Magazine article Online

North Carolina State and Plymouth State Universities' OPACs and Dialog's PsycINFO

Magazine article Online

North Carolina State and Plymouth State Universities' OPACs and Dialog's PsycINFO

Article excerpt

I have never before chosen an OPAC for this column, simply because I have not seen one that impressed me enough. Just because they show "Windows dressing" for window dressing and are accessible through the Web, functionally they are not that different from the ones in operation when I started my career 30 years ago. Now, however, I have seen two OPACs that are worthy of Picks: a spectacularly good one at North Carolina State University and another very impressive one at Plymouth State University. My pan is the Dialog version of PsycINFO. Even with DialogWeb enhanced with DialogLink 5, there is barely any extra software functionality at the intradatabase level. Things have not changed much from 30 years ago in the then-revolutionary Dialog system.

the picks


North Carolina State University Libraries (NCSUL) has developed an OPAC ( that gives hope to librarians (and patrons) that all the hard work that went into cataloging (providing metadata for) zillions of books, serials, A/V materials, maps, and government documents will finally pay off in a way that is appealing to millennial users. I am not surprised that this new OPAC is pioneered by NCSUL. It has Andrew Pace as the head of information technology and a team of systems librarians who have already proven their talent through the implementation of the NC LIVE network and their in-house metasearch engine projects. They clearly showed their competence and interest by meshing high tech with time-honored MARC records used not only in catalog records but also for records of abstracting/indexing databases. Pace's erudite and opinionated column in American Libraries (and in his prior columns for Computers in Libraries) clearly shows he can spot a good library software when he sees one--and apparently he has seen one. It is Endeca that finally turns our tools of the trade, the LC subject headings and classification codes--perceived by our patrons as intimidating, discouraging, and user-hostile--into a gold mine of user-friendly metadata.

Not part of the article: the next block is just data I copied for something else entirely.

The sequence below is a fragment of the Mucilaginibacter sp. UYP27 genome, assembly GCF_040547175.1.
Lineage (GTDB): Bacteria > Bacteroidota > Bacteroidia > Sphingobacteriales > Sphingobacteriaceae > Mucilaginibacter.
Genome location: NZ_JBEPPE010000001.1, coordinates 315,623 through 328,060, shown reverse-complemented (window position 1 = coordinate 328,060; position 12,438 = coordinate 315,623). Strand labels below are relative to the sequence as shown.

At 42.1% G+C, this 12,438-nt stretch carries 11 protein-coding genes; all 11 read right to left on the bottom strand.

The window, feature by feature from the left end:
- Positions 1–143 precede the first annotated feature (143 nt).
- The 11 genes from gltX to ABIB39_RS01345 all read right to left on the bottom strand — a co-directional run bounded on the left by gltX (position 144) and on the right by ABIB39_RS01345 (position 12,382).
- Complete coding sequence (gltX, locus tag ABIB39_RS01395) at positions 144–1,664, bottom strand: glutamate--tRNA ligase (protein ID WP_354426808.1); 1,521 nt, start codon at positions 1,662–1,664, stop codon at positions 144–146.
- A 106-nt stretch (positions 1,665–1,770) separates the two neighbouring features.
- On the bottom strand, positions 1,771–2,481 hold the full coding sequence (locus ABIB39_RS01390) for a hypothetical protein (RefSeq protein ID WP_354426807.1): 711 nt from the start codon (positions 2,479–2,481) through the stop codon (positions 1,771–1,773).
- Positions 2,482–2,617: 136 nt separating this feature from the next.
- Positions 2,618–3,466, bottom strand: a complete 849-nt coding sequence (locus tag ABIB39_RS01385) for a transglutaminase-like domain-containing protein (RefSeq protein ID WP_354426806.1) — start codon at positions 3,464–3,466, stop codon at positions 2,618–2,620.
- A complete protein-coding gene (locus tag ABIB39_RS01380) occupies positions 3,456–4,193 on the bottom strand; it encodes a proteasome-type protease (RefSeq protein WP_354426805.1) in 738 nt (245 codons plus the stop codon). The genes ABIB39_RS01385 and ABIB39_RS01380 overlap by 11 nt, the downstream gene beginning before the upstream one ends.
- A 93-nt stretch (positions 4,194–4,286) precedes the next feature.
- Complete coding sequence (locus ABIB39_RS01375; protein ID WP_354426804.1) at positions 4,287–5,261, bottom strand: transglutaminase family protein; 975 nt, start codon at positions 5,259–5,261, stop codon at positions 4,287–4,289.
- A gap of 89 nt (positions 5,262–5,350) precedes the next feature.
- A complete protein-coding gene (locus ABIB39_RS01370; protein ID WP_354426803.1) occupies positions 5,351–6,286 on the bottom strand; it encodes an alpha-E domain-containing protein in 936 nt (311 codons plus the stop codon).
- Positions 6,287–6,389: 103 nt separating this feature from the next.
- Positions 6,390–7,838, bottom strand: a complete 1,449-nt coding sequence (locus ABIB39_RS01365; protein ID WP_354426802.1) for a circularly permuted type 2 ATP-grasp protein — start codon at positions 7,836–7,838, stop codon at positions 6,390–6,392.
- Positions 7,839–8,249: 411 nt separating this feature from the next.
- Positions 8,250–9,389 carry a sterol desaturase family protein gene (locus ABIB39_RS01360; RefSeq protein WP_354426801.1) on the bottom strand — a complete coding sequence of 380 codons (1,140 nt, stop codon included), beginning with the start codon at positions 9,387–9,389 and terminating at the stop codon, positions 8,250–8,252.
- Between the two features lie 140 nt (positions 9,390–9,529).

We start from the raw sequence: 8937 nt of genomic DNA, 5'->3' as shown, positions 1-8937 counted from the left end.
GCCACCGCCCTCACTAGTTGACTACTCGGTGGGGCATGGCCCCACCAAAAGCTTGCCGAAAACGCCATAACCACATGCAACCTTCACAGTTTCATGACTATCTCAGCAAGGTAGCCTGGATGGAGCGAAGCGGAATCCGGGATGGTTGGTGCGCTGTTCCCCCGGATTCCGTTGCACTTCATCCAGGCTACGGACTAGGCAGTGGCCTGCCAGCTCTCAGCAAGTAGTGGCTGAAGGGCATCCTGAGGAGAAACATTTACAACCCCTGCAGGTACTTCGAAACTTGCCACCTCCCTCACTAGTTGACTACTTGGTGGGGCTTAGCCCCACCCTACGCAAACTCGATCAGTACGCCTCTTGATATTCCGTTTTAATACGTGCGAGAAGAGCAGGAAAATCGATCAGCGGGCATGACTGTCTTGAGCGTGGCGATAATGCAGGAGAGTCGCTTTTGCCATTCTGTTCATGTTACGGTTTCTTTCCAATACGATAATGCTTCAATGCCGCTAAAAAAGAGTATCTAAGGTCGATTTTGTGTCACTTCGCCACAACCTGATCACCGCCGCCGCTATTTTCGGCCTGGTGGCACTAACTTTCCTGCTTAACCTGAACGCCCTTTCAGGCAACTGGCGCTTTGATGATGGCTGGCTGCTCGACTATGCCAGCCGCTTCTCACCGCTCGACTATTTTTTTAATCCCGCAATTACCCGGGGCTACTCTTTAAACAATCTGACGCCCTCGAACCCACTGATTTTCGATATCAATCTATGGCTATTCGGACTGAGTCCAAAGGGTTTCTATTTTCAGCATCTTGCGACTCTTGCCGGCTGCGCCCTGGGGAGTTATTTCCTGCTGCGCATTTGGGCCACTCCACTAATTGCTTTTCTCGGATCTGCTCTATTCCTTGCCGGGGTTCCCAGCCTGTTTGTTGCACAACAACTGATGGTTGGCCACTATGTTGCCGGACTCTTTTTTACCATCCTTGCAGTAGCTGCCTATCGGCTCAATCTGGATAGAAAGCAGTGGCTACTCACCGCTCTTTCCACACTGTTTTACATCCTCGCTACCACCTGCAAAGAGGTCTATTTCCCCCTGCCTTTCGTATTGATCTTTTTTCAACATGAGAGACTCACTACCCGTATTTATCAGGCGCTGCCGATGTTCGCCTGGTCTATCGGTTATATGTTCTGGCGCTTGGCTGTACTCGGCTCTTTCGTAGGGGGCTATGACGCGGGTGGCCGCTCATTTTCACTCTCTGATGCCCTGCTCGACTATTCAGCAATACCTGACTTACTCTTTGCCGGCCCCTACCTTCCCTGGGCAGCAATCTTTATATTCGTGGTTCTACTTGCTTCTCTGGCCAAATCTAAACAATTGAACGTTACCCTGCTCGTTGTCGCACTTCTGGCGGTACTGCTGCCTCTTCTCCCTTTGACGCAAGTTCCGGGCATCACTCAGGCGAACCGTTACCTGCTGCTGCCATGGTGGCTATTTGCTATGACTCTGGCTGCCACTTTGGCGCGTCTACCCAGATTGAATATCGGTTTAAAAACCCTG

Mind you, Endeca is not an off-the-shelf, turnkey library automation package. It's a software suite that offers very powerful tools to the system developers who know, like the backs of their hands, the anatomy, structure, and architecture of their data files and the search behavior of typical users. Endeca brings out the most of data content, offering a panoramic view with many options, including tools to gradually, yet swiftly, zoom in on promising subsets and also peek into their semantic or "locational" neighborhood for genuine resource discovery.

As just one example, a search for terrorism in NCSU's OPAC retrieves not only a set of 186 records, automatically relevancy ranked (which can be re-sorted by publication year, title, author, call number, and, yes, circulation popularity), but also creates a multifaceted profile of the results set with the option to filter by topic, genres, formats, regions, eras, languages, and collections--all of which appear in a sidebar with the number of records shown. This, in turn, invites the users to take samples, move on to another cluster, or drill down further within the primary cluster chosen. My short description does not do justice to this top-notch OPAC, but luckily, you can try it yourself, go through its layers, and browse the digital shelves to see the dynamism and navigational clues on your choice of topics.


The complete makeover of your father's OPAC requires not only brainpower but also money. The underlying software and the time required of the many developers involved in projects such as the one at NCSUL take both. However, gradual but significant rejuvenation can be done using open source software with relatively small labor costs, benefiting from the labor of love of talented individuals who want to innovate and create a millennials-pleasing OPAC. …

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